Tough times for newspapers

In the wake of the financial crisis, the debate around online newspapers and the traditional newspaper model for making money has increased. Today media companies have major financial problems. The newspapers are losing revenue in several areas; subscriptions are declining, classified advertising revenues are sharply reduced, and advertising revenues fall dramatically. The result is powerful cost savings in various editorial with huge layoffs. At the same time a lot of newspapers editions are shut down.

Do you dare to cannibalize big revenues?
One of three big revenues for the newspapers and the media companies was from classifieds. During the last 10 years classifieds has moved from print to online, but the newspapers underestimated the impact of the web and did not see the transformation. Robert Weisman has a great article titled ‘What went wrong?’ where he describes how (and why) The Boston Globe was a victim of its enormous success. They had the opportunity to put their lucrative classified advertising business on the Web, but cannibalization of their huge classified advertising revenues was out of the question. What they “kicked” out of office got picked up by TMP Worldwide and later expanded into

One of the most difficult processes inside an organization is developing something that cannibalize itself. Schibsted, the larges media company in Norway made a strategic move setting up a new organization outside of the newspapers ( late in the 90th’s with the goal of building up the largest online classified site in the country. The development from the print business into a multi-media environment for classified business have been a huge success moving revenue from print to online. Today (still owned by Schibsted) is the (one) by far dominant classified player in Norway and has almost no competition at all.

Online presence for many years
Most media have been positioned on the web for many years but the challenge is that the revenue is not big enough and the companies do not manage to replace the lost revenue on paper with revenue online. From an end-user perspective it is fascinating to see the lack of innovation at online newspapers. For almost 15 years the news online has just been a copy of the print edition. When looking at the newspapers online today my impression is that newspapers are at the same stage as classified was back in 1996 (classifieds online was just merely a copy of 3 liners from print). Of course there has been some product development and product innovations. The newspapers today are trying out Twitter integration, opening up for comments and debate and to some extent starting to actually link out from articles. But as I see this no huge step has been taken. As an end-user I would like to follow topics that I find interesting inside the articles, I would like to follow persons and places. I would like the information about it to be aggregated and presented in an easy and intuitive context. I would like to look at all the photo’s taken not only the one that the author finds to fit best. I would like to buy or license the photos.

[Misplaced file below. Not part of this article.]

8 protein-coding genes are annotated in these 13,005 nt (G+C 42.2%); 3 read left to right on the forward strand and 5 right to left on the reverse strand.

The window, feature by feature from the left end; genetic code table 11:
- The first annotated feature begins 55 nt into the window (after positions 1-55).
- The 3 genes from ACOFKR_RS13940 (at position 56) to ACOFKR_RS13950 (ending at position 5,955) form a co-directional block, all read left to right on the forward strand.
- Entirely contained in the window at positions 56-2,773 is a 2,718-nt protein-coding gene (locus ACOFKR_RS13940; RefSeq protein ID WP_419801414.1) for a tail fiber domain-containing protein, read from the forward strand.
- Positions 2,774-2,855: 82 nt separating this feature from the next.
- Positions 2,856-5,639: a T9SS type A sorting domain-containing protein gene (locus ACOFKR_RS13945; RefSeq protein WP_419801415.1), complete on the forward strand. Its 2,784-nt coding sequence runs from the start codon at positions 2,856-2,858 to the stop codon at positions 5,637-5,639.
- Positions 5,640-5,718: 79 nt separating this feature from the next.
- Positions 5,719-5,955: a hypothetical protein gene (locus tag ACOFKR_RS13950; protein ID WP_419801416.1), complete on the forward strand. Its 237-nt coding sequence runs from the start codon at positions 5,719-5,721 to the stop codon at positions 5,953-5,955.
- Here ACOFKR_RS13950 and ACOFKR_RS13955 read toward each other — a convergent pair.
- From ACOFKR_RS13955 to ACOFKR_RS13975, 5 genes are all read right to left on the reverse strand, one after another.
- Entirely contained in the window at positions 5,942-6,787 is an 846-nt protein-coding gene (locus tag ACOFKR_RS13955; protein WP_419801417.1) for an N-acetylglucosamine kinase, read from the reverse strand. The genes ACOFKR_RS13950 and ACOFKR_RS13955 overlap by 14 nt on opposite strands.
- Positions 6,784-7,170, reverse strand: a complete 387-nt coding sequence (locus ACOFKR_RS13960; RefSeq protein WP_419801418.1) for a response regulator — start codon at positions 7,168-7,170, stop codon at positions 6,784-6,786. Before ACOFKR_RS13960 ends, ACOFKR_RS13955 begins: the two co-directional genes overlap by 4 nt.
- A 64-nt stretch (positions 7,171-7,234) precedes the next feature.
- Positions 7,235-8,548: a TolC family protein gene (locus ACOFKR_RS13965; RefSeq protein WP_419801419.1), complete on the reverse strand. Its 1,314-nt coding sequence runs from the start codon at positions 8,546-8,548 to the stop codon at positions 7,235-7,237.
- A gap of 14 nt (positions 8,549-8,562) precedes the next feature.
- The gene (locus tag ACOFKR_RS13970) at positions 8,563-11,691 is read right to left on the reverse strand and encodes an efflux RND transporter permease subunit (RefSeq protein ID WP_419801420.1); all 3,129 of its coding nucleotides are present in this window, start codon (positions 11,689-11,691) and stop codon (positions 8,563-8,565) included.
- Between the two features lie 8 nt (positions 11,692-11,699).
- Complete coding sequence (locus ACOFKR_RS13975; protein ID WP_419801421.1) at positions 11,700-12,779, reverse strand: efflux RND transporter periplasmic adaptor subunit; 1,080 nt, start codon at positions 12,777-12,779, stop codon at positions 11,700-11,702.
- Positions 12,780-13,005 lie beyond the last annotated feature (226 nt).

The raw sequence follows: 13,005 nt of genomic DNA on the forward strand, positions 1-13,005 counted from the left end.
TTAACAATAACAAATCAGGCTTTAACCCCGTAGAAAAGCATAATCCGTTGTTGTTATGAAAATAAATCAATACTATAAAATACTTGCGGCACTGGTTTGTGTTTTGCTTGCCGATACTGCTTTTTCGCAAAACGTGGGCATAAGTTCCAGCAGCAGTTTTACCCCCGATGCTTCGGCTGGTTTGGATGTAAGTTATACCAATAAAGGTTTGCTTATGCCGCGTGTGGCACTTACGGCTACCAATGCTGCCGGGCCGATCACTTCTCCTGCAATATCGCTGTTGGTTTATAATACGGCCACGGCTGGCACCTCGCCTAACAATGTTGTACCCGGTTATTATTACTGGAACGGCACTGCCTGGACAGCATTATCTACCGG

In a great post (in Norwegian) Ragnhild Kr. Olsen describes how much better suited the web is to deliver news with depth, perspective and context than print. Rich user experience built up by linking opportunities and the combination of text, images, audio, video and graphics, dialogue and interaction with the audience gives newspapers a powerful way to convey information. But as she points out the opportunities to do this is exploited in a very modest degree – or not at all.

The web is social, distributed and linked
The media landscape is changing and it’s changing a lot. Breaking news hits social platforms like Twitter with stories and pictures, big exclusives stories goes online first and getting distributed all over the web (look at Guardian), you and I have the ability to produce and distribute higher quality videos than traditional broadcasters and so on. Some weeks ago, Google Chief Executive Eric Schmidt delivered a closing keynote at the Newspaper Assn. of America annual conference in San Diego. Some of his advise to newspapers is that they have to get used to the idea that they are not just generators of trusted, professional content, but also aggregators of the new kinds of information the Web has enabled (the collectively edited knowledge structures like Wikipedia, and user-generated information like blogs, images and online video). Jeff Jarvis the author of What would Google do?, describes the shift from content economy towards a link economy in which content only acquires value if others link to it. One interesting thing about this shift is that today the linking is all about linking documents or web pages.

The creator of the World Wide Web, Tim Berners-Lee’s vision of the Web as a universal medium for data, information, and knowledge exchange (the semantic web) will reinforce this trend and the possibilities and changes deriving out of this is hard to imagine. Here is a great Video of TBL where he talks about the semantic web or open and linked data.

Anders Brenna from Teknisk Ukeblad has written an excellent article (in Norwegian) titled: How is the future of journalism. In his article he discussed the role of journalism in a media landscape in dramatic change, argues that news must be free and discusses how it still is possible to make money.

Know your user and advertising will follow